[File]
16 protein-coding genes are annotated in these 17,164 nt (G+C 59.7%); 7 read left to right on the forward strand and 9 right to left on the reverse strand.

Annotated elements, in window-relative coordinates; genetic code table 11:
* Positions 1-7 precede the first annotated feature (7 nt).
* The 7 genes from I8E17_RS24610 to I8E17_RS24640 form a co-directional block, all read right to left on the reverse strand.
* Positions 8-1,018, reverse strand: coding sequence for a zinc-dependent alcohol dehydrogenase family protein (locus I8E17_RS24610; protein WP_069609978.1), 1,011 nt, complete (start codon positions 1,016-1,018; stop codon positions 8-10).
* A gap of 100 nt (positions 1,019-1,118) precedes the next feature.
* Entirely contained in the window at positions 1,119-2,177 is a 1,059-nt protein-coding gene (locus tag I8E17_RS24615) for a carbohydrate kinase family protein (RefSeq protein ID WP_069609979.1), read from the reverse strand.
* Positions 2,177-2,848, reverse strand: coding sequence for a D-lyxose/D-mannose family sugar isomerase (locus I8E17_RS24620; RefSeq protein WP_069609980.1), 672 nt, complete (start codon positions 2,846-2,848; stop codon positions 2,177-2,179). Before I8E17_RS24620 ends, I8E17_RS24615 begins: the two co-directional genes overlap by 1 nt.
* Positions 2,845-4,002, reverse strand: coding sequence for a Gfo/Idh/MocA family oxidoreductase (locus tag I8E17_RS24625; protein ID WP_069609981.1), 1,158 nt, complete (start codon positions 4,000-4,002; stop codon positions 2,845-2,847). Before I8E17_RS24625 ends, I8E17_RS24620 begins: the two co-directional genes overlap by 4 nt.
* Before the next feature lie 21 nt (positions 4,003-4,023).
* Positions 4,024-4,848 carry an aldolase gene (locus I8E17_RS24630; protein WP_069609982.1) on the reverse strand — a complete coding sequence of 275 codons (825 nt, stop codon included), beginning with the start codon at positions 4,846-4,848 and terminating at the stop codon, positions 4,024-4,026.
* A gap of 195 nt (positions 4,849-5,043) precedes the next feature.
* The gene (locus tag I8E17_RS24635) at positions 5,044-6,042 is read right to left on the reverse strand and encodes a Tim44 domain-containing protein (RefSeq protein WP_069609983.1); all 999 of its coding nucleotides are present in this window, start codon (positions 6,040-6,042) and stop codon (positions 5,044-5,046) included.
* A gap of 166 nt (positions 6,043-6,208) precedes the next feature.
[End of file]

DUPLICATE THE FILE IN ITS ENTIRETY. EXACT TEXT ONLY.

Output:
16 protein-coding genes are annotated in these 17,164 nt (G+C 59.7%); 7 read left to right on the forward strand and 9 right to left on the reverse strand.

Annotated elements, in window-relative coordinates; genetic code table 11:
* Positions 1-7 precede the first annotated feature (7 nt).
* The 7 genes from I8E17_RS24610 to I8E17_RS24640 form a co-directional block, all read right to left on the reverse strand.
* Positions 8-1,018, reverse strand: coding sequence for a zinc-dependent alcohol dehydrogenase family protein (locus I8E17_RS24610; protein WP_069609978.1), 1,011 nt, complete (start codon positions 1,016-1,018; stop codon positions 8-10).
* A gap of 100 nt (positions 1,019-1,118) precedes the next feature.
* Entirely contained in the window at positions 1,119-2,177 is a 1,059-nt protein-coding gene (locus tag I8E17_RS24615) for a carbohydrate kinase family protein (RefSeq protein ID WP_069609979.1), read from the reverse strand.
* Positions 2,177-2,848, reverse strand: coding sequence for a D-lyxose/D-mannose family sugar isomerase (locus I8E17_RS24620; RefSeq protein WP_069609980.1), 672 nt, complete (start codon positions 2,846-2,848; stop codon positions 2,177-2,179). Before I8E17_RS24620 ends, I8E17_RS24615 begins: the two co-directional genes overlap by 1 nt.
* Positions 2,845-4,002, reverse strand: coding sequence for a Gfo/Idh/MocA family oxidoreductase (locus tag I8E17_RS24625; protein ID WP_069609981.1), 1,158 nt, complete (start codon positions 4,000-4,002; stop codon positions 2,845-2,847). Before I8E17_RS24625 ends, I8E17_RS24620 begins: the two co-directional genes overlap by 4 nt.
* Before the next feature lie 21 nt (positions 4,003-4,023).
* Positions 4,024-4,848 carry an aldolase gene (locus I8E17_RS24630; protein WP_069609982.1) on the reverse strand — a complete coding sequence of 275 codons (825 nt, stop codon included), beginning with the start codon at positions 4,846-4,848 and terminating at the stop codon, positions 4,024-4,026.
* A gap of 195 nt (positions 4,849-5,043) precedes the next feature.
* The gene (locus tag I8E17_RS24635) at positions 5,044-6,042 is read right to left on the reverse strand and encodes a Tim44 domain-containing protein (RefSeq protein WP_069609983.1); all 999 of its coding nucleotides are present in this window, start codon (positions 6,040-6,042) and stop codon (positions 5,044-5,046) included.
* A gap of 166 nt (positions 6,043-6,208) precedes the next feature.